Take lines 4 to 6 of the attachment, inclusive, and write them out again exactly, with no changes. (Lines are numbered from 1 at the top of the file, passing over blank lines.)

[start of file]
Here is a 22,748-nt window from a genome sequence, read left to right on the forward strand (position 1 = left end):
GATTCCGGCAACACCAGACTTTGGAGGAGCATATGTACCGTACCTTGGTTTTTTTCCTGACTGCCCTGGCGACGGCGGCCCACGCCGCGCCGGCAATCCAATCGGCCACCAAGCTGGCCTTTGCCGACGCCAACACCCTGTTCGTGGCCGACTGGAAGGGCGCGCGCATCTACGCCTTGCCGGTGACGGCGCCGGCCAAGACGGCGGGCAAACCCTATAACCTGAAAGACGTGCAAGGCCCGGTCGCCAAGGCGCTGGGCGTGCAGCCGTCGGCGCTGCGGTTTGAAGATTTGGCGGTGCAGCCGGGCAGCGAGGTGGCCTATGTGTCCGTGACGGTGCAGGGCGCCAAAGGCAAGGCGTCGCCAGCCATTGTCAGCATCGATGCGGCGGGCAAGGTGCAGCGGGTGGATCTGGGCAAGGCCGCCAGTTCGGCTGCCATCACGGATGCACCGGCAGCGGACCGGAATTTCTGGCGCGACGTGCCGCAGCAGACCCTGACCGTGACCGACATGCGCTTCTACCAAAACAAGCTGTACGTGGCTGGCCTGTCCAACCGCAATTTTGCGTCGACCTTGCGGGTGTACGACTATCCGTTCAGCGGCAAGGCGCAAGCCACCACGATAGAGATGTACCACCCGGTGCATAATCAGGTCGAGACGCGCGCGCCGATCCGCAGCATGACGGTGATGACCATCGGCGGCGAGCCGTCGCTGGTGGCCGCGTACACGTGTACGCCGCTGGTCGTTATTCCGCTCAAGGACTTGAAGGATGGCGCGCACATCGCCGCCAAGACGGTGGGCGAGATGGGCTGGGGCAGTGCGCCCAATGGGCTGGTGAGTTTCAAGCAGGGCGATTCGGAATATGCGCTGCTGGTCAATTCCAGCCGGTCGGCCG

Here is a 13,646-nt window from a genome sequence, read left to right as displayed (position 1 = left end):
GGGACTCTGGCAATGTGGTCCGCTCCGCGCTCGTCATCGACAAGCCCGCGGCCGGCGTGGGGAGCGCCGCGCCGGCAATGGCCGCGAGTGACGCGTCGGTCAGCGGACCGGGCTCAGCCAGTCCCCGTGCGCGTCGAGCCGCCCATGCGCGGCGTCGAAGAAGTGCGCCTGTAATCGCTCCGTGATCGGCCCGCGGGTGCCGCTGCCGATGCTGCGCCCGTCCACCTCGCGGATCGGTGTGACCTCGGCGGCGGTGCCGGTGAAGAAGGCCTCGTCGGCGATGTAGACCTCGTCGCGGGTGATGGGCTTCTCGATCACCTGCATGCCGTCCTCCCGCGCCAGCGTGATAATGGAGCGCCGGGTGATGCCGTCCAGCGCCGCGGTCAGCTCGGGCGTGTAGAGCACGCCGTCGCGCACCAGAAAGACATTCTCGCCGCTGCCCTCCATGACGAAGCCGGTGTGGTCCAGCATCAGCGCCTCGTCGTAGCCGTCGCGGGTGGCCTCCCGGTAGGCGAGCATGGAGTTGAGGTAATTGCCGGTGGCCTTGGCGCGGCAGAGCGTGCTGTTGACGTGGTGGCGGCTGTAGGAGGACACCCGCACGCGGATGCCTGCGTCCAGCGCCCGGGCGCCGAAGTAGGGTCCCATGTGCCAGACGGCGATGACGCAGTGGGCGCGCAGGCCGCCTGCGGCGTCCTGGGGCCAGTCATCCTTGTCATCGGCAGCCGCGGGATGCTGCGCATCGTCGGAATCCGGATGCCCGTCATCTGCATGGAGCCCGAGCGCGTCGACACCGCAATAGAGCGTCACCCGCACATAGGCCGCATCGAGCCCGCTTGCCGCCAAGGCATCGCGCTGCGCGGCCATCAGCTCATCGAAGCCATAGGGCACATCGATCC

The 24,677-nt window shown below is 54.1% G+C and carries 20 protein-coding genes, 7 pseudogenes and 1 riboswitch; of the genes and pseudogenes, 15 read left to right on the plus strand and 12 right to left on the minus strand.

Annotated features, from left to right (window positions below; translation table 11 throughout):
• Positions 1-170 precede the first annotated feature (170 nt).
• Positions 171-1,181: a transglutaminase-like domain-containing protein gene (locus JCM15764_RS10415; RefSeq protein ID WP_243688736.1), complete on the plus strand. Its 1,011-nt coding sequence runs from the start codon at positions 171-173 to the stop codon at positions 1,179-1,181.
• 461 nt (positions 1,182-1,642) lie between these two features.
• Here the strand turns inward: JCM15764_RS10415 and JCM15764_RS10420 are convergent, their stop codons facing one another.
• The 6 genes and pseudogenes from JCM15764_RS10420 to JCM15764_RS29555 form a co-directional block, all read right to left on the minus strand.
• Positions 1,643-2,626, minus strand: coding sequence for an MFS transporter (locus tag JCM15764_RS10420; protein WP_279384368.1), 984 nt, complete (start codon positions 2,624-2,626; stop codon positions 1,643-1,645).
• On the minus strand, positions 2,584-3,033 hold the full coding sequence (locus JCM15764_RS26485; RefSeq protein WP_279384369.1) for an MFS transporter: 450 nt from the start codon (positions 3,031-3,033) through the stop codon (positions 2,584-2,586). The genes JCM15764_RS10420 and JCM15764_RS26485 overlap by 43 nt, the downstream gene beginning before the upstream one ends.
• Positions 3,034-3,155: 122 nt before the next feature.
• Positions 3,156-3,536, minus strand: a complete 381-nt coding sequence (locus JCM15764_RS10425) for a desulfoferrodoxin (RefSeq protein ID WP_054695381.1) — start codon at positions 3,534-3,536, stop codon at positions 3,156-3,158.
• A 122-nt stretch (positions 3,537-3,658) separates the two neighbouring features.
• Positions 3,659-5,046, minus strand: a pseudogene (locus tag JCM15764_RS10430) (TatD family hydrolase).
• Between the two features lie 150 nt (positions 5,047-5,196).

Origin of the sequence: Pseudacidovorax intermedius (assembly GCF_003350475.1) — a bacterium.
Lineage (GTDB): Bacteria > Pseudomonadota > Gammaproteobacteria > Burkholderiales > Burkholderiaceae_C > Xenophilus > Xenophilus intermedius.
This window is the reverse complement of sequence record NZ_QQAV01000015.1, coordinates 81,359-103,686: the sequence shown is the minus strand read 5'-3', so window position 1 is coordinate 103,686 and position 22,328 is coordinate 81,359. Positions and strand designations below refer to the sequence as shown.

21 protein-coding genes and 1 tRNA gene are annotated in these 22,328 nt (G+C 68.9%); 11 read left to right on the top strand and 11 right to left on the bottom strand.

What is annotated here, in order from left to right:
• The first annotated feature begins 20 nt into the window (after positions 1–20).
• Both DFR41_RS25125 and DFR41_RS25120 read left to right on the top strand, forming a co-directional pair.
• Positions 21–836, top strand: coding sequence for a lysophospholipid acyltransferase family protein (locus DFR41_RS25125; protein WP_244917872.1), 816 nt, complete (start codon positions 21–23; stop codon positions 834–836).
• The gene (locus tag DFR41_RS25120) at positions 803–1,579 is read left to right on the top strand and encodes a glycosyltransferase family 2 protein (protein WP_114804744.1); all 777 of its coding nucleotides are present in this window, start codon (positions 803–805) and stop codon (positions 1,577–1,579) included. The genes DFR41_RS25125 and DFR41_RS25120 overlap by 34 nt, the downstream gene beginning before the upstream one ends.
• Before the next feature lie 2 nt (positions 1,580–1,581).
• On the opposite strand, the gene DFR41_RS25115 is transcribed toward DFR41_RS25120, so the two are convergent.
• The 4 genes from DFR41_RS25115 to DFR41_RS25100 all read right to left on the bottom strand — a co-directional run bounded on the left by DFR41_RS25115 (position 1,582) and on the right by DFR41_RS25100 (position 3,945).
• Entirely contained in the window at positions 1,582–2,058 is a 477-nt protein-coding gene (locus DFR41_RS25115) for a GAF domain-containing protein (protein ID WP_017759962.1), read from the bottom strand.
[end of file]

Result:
GGGACTCTGGCAATGTGGTCCGCTCCGCGCTCGTCATCGACAAGCCCGCGGCCGGCGTGGGGAGCGCCGCGCCGGCAATGGCCGCGAGTGACGCGTCGGTCAGCGGACCGGGCTCAGCCAGTCCCCGTGCGCGTCGAGCCGCCCATGCGCGGCGTCGAAGAAGTGCGCCTGTAATCGCTCCGTGATCGGCCCGCGGGTGCCGCTGCCGATGCTGCGCCCGTCCACCTCGCGGATCGGTGTGACCTCGGCGGCGGTGCCGGTGAAGAAGGCCTCGTCGGCGATGTAGACCTCGTCGCGGGTGATGGGCTTCTCGATCACCTGCATGCCGTCCTCCCGCGCCAGCGTGATAATGGAGCGCCGGGTGATGCCGTCCAGCGCCGCGGTCAGCTCGGGCGTGTAGAGCACGCCGTCGCGCACCAGAAAGACATTCTCGCCGCTGCCCTCCATGACGAAGCCGGTGTGGTCCAGCATCAGCGCCTCGTCGTAGCCGTCGCGGGTGGCCTCCCGGTAGGCGAGCATGGAGTTGAGGTAATTGCCGGTGGCCTTGGCGCGGCAGAGCGTGCTGTTGACGTGGTGGCGGCTGTAGGAGGACACCCGCACGCGGATGCCTGCGTCCAGCGCCCGGGCGCCGAAGTAGGGTCCCATGTGCCAGACGGCGATGACGCAGTGGGCGCGCAGGCCGCCTGCGGCGTCCTGGGGCCAGTCATCCTTGTCATCGGCAGCCGCGGGATGCTGCGCATCGTCGGAATCCGGATGCCCGTCATCTGCATGGAGCCCGAGCGCGTCGACACCGCAATAGAGCGTCACCCGCACATAGGCCGCATCGAGCCCGCTTGCCGCCAAGGCATCGCGCTGCGCGGCCATCAGCTCATCGAAGCCATAGGGCACATCGATCC

The 24,677-nt window shown below is 54.1% G+C and carries 20 protein-coding genes, 7 pseudogenes and 1 riboswitch; of the genes and pseudogenes, 15 read left to right on the plus strand and 12 right to left on the minus strand.

Annotated features, from left to right (window positions below; translation table 11 throughout):